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Keep moving Featured

8:00pm EDT August 26, 2009

Tough times require tough decisions, and the social expenditures budget at Meyers, Roman, Friedberg & Lewis has taken a hit.

But while the budget has been reduced, the number of fun events has actually gone up in recent months, says Anne Meyers, the firm’s founder and managing partner.

“The fact of the matter is you need things like golf outings,” Meyers says. “It’s important to be together. The more stressed everybody gets, the more they need to be together. A couple of people last year suggested that we not do our holiday party. It made no sense to me.”

A recession forces many hard decisions to be made. And a golf outing or a pizza party doesn’t erase the sting felt when employees are let go or drastic budget cuts are made. But you can’t let your employees be consumed with negativity if you expect to see better days.

That’s often easier said than done.

“My experience is that your audience hears what their experience and their attitude lets them hear,” Meyers says. “If they have confidence in the leadership, they’ll walk away thinking that you are trying. If they don’t have confidence in the leadership, they are going to hear whatever they are going to hear. I’ve had the experience of giving a message and hearing six different messages coming back to me of what I said. It doesn’t matter what I say.”

The best thing you can do is keep your employees looking forward and keeping them busy doing things that have value.

“The worst thing in the world is for someone to come to work and have nothing important to do,” Meyers says. “You really need to have something that makes you feel like you are contributing.”

Start at the bottom of the list with things that ordinarily you wouldn’t have much time to give any real thought to.

“Refining our sources of communication, making sure we are maintaining communication with our clients,” Meyers says. “We have been talking about fixing our address book and taking out redundancies. We’re making sure we have our e-mail lists together. You know enough about human nature that often what happens when you’re not busy, you still don’t do those things. Now is the time.

“If we have less work to do because our clients are only doing what they have to do and not the things that if business was stronger they would be doing, we need to use that time to increase marketing efforts and to fix some of those things that we don’t pay attention to.”

Of course, giving people something to do doesn’t erase worries and concerns any more than leisurely activities do. But it can help boost morale, and that can make a difference.

“The way this country and each one of us is going to get through this is by having a can-do attitude,” Meyers says. “I can’t go into a room and say, ‘Don’t worry everybody, we’re never going to have job cuts. We’re never going to cut health benefits.’ Tell them there is a plan, and if there is any pain, we’re going to share it in as equitable a way as possible. I won’t go into a room and say I have it figured out. All I can do is tell them we’re working on it.”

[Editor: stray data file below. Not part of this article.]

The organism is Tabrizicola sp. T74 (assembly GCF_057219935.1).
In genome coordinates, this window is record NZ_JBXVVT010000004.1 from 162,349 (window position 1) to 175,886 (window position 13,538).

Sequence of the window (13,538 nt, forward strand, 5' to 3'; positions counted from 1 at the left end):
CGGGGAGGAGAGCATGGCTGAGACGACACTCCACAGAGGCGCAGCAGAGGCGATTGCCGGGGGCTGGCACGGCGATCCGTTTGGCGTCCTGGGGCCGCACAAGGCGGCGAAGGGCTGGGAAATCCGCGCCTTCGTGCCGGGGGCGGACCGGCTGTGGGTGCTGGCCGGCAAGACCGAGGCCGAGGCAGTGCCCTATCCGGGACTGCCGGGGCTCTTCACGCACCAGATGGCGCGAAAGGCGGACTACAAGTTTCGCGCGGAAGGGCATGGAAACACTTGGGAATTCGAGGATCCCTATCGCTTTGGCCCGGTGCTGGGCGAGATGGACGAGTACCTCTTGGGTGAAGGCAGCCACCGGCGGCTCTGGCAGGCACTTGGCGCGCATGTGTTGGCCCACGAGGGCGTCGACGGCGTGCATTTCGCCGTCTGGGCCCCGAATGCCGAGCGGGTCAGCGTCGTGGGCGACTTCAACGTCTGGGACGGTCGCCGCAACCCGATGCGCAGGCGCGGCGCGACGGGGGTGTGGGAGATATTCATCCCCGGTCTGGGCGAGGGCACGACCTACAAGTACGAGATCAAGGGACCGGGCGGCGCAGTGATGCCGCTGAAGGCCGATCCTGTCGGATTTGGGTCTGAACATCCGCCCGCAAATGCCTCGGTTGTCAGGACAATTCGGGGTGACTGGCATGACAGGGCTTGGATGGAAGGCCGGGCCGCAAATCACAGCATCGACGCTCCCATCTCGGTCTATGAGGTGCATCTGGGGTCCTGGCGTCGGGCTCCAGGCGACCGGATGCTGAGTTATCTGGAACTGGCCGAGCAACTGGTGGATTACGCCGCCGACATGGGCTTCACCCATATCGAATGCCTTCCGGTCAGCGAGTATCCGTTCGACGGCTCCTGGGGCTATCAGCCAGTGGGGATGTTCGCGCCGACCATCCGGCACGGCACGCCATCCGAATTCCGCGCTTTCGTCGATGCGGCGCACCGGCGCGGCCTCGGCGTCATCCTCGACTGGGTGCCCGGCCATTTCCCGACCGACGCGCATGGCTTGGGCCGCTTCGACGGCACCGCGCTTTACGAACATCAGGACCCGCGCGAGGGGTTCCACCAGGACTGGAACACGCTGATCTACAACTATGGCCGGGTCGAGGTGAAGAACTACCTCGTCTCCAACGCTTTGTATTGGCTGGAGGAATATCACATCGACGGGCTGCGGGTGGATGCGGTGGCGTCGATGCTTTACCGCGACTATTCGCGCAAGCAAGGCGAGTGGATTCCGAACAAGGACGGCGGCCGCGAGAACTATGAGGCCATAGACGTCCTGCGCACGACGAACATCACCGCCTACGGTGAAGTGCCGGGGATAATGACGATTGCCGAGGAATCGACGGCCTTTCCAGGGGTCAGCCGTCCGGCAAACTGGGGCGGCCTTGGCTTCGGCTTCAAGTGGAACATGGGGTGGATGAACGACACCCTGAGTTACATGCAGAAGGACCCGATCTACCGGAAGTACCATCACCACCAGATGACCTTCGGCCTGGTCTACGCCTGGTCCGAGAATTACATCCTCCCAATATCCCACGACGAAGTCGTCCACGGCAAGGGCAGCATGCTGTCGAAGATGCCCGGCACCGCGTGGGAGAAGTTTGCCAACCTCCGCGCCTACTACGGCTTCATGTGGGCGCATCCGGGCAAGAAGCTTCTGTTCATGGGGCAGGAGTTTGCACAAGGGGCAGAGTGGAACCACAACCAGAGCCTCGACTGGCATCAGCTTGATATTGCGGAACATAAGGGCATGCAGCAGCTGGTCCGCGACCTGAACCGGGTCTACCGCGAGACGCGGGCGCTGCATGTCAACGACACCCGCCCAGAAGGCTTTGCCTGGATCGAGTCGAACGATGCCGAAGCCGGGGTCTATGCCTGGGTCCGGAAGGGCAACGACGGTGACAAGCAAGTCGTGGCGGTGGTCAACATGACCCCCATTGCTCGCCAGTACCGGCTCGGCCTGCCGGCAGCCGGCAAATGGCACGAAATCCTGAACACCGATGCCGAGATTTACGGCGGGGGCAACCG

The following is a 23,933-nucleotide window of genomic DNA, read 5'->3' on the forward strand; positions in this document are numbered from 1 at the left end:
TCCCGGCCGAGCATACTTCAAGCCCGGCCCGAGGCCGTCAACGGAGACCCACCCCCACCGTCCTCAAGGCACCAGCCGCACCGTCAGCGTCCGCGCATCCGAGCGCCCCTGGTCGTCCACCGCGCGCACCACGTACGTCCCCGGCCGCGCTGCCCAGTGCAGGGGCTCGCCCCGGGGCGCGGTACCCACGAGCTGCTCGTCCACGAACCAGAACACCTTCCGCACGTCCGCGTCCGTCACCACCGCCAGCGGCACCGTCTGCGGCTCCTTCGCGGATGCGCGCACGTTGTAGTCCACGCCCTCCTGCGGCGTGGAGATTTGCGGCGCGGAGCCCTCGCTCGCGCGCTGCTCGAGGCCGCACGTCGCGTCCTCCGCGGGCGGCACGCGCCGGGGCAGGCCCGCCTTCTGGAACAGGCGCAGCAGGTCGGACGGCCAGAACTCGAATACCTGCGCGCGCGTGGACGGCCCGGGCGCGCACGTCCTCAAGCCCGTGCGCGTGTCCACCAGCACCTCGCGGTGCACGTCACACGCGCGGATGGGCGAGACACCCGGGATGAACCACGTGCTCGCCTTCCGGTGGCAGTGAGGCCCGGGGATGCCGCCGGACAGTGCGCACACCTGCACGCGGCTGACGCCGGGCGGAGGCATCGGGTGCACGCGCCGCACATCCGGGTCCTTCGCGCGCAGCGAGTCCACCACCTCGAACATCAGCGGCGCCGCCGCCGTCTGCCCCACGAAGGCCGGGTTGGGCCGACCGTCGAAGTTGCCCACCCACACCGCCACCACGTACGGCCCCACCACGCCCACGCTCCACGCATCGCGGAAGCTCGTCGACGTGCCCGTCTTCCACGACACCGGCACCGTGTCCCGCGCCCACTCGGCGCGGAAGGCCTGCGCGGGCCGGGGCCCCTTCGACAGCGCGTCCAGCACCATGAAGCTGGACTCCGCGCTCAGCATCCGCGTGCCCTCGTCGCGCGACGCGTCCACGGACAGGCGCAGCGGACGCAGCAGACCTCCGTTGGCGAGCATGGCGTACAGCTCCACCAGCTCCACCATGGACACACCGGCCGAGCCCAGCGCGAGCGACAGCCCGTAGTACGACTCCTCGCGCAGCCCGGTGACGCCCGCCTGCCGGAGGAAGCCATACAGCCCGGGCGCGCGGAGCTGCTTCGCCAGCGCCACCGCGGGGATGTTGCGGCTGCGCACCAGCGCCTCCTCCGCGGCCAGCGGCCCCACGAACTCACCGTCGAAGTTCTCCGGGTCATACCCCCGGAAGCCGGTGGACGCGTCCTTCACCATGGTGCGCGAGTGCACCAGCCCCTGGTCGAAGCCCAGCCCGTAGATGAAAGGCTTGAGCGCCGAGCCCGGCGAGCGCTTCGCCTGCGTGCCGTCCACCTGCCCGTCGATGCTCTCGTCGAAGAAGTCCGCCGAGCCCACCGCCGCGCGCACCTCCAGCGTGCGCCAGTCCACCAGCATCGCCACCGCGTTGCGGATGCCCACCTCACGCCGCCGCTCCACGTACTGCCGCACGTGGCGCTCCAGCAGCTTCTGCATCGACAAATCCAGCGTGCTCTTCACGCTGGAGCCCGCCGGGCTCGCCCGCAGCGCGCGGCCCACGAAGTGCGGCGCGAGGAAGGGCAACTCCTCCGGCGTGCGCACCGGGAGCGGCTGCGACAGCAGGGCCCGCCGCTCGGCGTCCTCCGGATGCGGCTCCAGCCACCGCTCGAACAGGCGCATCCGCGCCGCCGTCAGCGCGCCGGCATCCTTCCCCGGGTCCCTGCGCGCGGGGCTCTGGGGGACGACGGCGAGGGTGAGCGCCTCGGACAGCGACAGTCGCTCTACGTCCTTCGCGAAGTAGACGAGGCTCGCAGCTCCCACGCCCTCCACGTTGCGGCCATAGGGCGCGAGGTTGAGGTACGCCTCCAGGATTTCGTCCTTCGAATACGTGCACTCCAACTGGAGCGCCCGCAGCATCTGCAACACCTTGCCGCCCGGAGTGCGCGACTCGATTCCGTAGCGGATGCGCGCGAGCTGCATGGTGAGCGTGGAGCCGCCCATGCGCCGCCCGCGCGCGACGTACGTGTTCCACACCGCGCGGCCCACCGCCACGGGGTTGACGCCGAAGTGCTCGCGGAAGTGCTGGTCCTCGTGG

And in working on it, you need to make sure you’re taking steps that will position your company to bounce back quickly when things turn around.

“Make sure you don’t consume muscle,” Meyers says. “You want to burn the fat. Make sure every decision is made for the future strength of the company.”

How to reach: Meyers, Roman, Friedberg & Lewis, (216) 831-0042 or www.meyersroman.com

Don’t be afraid

Fear is a tough thing to conquer, especially when one’s job and livelihood is on the line. Anne Meyers believes there is only so much a leader can do to ease the concerns of employees who wonder if they could lose their job in a tough economy.

“Nobody is immune from the news of daily cutbacks and no matter how healthy we are, people will worry,” says Meyers, founder and managing partner at Meyers, Roman, Friedberg & Lewis. “All we can do is tell people to focus on their role and what they do.”

When people ask questions or express concerns, try to listen before you speak.

“The first rule is to listen and the second rule is don’t judge,” Meyers says. “That’s hard. When an employee is saying, ‘Well, I don’t know why we do this,’ there may be a number of reasons. It’s hard to not say, ‘Well, here is why,’ because if you listen, you may find out why it aggravates them. You don’t have to agree with them. But the listening part is very important.”

Beyond just listening, you can look to your people for their thoughts on the way your company is maneuvering through the tough times.

“Be honest with them,” Meyers says. “Don’t be afraid to tell them, ‘I need your help and I need your input and I need you to tell me what you think, even when I don’t want to hear it.’ That’s a difficult thing.”

When tough calls need to be made, you can go a long way toward earning support by sharing the pain.

“When you make a plan, if the first expenses you cut are the things that affect people at the bottom of the pay scale, I don’t think you can ever communicate any kind of security,” Meyers says. “If there is any pain to be experienced, it has to be at the top.”